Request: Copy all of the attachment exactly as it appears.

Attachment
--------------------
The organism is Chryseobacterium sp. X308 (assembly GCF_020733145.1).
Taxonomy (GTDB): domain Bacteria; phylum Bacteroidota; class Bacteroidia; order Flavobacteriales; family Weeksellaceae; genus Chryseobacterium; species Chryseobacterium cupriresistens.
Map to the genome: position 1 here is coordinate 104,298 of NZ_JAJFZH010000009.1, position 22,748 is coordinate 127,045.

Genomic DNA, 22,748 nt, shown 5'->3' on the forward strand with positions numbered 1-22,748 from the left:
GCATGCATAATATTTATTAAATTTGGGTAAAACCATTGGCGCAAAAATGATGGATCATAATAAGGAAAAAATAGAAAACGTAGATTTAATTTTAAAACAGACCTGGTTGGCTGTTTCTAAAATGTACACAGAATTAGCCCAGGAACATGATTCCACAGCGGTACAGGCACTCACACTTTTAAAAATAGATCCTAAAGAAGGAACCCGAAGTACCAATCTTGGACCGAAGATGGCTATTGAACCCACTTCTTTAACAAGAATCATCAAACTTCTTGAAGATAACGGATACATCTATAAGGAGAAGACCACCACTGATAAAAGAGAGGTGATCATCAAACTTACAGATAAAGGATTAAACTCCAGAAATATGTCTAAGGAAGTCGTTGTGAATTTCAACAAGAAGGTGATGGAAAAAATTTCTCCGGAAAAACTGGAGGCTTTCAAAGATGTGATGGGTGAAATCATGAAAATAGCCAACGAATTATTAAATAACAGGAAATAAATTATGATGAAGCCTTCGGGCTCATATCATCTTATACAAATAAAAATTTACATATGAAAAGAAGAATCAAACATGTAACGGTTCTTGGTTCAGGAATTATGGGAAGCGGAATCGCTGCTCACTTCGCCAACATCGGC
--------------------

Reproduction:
The organism is Chryseobacterium sp. X308 (assembly GCF_020733145.1).
Taxonomy (GTDB): domain Bacteria; phylum Bacteroidota; class Bacteroidia; order Flavobacteriales; family Weeksellaceae; genus Chryseobacterium; species Chryseobacterium cupriresistens.
Map to the genome: position 1 here is coordinate 104,298 of NZ_JAJFZH010000009.1, position 22,748 is coordinate 127,045.

Genomic DNA, 22,748 nt, shown 5'->3' on the forward strand with positions numbered 1-22,748 from the left:
GCATGCATAATATTTATTAAATTTGGGTAAAACCATTGGCGCAAAAATGATGGATCATAATAAGGAAAAAATAGAAAACGTAGATTTAATTTTAAAACAGACCTGGTTGGCTGTTTCTAAAATGTACACAGAATTAGCCCAGGAACATGATTCCACAGCGGTACAGGCACTCACACTTTTAAAAATAGATCCTAAAGAAGGAACCCGAAGTACCAATCTTGGACCGAAGATGGCTATTGAACCCACTTCTTTAACAAGAATCATCAAACTTCTTGAAGATAACGGATACATCTATAAGGAGAAGACCACCACTGATAAAAGAGAGGTGATCATCAAACTTACAGATAAAGGATTAAACTCCAGAAATATGTCTAAGGAAGTCGTTGTGAATTTCAACAAGAAGGTGATGGAAAAAATTTCTCCGGAAAAACTGGAGGCTTTCAAAGATGTGATGGGTGAAATCATGAAAATAGCCAACGAATTATTAAATAACAGGAAATAAATTATGATGAAGCCTTCGGGCTCATATCATCTTATACAAATAAAAATTTACATATGAAAAGAAGAATCAAACATGTAACGGTTCTTGGTTCAGGAATTATGGGAAGCGGAATCGCTGCTCACTTCGCCAACATCGGC